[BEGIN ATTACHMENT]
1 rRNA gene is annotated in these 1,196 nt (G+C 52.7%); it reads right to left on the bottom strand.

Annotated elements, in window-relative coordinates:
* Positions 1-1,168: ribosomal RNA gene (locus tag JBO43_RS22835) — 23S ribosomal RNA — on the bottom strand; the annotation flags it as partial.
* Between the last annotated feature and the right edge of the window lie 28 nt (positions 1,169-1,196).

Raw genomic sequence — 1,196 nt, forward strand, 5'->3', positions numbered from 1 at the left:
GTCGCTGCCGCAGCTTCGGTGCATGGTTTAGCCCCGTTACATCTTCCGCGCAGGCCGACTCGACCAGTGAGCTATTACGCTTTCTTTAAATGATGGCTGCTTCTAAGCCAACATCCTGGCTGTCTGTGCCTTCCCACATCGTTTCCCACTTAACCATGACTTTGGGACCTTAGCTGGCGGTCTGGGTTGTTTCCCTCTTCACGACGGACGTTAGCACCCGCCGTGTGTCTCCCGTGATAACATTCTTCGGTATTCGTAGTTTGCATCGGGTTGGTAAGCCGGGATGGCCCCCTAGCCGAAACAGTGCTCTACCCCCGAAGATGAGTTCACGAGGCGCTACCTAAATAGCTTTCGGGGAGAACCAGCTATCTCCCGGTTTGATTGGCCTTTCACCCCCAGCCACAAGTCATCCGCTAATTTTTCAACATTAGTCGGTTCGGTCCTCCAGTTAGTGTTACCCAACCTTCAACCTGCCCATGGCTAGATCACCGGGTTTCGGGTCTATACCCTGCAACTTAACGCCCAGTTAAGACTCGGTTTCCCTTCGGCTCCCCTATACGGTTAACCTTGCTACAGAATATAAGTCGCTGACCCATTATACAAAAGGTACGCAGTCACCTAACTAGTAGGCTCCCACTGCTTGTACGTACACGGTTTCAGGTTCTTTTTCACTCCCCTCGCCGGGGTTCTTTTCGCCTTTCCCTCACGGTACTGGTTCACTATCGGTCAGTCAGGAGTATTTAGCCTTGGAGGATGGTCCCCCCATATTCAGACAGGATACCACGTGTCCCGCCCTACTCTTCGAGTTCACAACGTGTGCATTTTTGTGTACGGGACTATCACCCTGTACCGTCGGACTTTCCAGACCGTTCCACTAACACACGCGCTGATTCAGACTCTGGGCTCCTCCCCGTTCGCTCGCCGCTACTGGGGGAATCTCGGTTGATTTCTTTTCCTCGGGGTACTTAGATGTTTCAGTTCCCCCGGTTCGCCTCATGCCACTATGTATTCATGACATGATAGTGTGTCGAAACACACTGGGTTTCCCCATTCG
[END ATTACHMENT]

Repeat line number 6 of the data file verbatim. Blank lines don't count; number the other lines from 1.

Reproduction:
GTCGCTGCCGCAGCTTCGGTGCATGGTTTAGCCCCGTTACATCTTCCGCGCAGGCCGACTCGACCAGTGAGCTATTACGCTTTCTTTAAATGATGGCTGCTTCTAAGCCAACATCCTGGCTGTCTGTGCCTTCCCACATCGTTTCCCACTTAACCATGACTTTGGGACCTTAGCTGGCGGTCTGGGTTGTTTCCCTCTTCACGACGGACGTTAGCACCCGCCGTGTGTCTCCCGTGATAACATTCTTCGGTATTCGTAGTTTGCATCGGGTTGGTAAGCCGGGATGGCCCCCTAGCCGAAACAGTGCTCTACCCCCGAAGATGAGTTCACGAGGCGCTACCTAAATAGCTTTCGGGGAGAACCAGCTATCTCCCGGTTTGATTGGCCTTTCACCCCCAGCCACAAGTCATCCGCTAATTTTTCAACATTAGTCGGTTCGGTCCTCCAGTTAGTGTTACCCAACCTTCAACCTGCCCATGGCTAGATCACCGGGTTTCGGGTCTATACCCTGCAACTTAACGCCCAGTTAAGACTCGGTTTCCCTTCGGCTCCCCTATACGGTTAACCTTGCTACAGAATATAAGTCGCTGACCCATTATACAAAAGGTACGCAGTCACCTAACTAGTAGGCTCCCACTGCTTGTACGTACACGGTTTCAGGTTCTTTTTCACTCCCCTCGCCGGGGTTCTTTTCGCCTTTCCCTCACGGTACTGGTTCACTATCGGTCAGTCAGGAGTATTTAGCCTTGGAGGATGGTCCCCCCATATTCAGACAGGATACCACGTGTCCCGCCCTACTCTTCGAGTTCACAACGTGTGCATTTTTGTGTACGGGACTATCACCCTGTACCGTCGGACTTTCCAGACCGTTCCACTAACACACGCGCTGATTCAGACTCTGGGCTCCTCCCCGTTCGCTCGCCGCTACTGGGGGAATCTCGGTTGATTTCTTTTCCTCGGGGTACTTAGATGTTTCAGTTCCCCCGGTTCGCCTCATGCCACTATGTATTCATGACATGATAGTGTGTCGAAACACACTGGGTTTCCCCATTCG